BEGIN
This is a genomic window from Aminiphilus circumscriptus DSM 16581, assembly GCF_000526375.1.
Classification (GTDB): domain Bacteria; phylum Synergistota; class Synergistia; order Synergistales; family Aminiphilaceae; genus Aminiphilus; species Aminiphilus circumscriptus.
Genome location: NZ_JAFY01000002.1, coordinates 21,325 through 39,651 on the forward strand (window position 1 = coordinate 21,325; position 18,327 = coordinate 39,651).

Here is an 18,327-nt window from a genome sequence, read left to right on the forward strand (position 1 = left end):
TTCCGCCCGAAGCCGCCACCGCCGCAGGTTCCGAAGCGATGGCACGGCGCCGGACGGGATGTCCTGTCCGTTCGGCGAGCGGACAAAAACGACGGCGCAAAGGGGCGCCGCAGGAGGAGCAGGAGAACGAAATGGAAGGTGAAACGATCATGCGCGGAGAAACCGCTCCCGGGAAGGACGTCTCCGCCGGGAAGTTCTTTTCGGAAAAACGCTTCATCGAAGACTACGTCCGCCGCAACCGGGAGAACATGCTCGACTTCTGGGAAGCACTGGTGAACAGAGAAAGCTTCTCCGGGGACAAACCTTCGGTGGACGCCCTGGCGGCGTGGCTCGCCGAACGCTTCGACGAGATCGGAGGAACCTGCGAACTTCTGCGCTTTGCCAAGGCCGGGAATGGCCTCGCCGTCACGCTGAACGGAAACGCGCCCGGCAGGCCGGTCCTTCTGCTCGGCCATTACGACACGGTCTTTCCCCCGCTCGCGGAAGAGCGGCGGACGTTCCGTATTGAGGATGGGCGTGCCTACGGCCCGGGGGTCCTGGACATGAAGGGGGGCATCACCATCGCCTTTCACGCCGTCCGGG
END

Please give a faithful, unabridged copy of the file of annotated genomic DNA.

This is a genomic window from Aminiphilus circumscriptus DSM 16581, assembly GCF_000526375.1.
Classification (GTDB): domain Bacteria; phylum Synergistota; class Synergistia; order Synergistales; family Aminiphilaceae; genus Aminiphilus; species Aminiphilus circumscriptus.
Genome location: NZ_JAFY01000002.1, coordinates 21,325 through 39,651 on the forward strand (window position 1 = coordinate 21,325; position 18,327 = coordinate 39,651).

Here is an 18,327-nt window from a genome sequence, read left to right on the forward strand (position 1 = left end):
TTCCGCCCGAAGCCGCCACCGCCGCAGGTTCCGAAGCGATGGCACGGCGCCGGACGGGATGTCCTGTCCGTTCGGCGAGCGGACAAAAACGACGGCGCAAAGGGGCGCCGCAGGAGGAGCAGGAGAACGAAATGGAAGGTGAAACGATCATGCGCGGAGAAACCGCTCCCGGGAAGGACGTCTCCGCCGGGAAGTTCTTTTCGGAAAAACGCTTCATCGAAGACTACGTCCGCCGCAACCGGGAGAACATGCTCGACTTCTGGGAAGCACTGGTGAACAGAGAAAGCTTCTCCGGGGACAAACCTTCGGTGGACGCCCTGGCGGCGTGGCTCGCCGAACGCTTCGACGAGATCGGAGGAACCTGCGAACTTCTGCGCTTTGCCAAGGCCGGGAATGGCCTCGCCGTCACGCTGAACGGAAACGCGCCCGGCAGGCCGGTCCTTCTGCTCGGCCATTACGACACGGTCTTTCCCCCGCTCGCGGAAGAGCGGCGGACGTTCCGTATTGAGGATGGGCGTGCCTACGGCCCGGGGGTCCTGGACATGAAGGGGGGCATCACCATCGCCTTTCACGCCGTCCGGG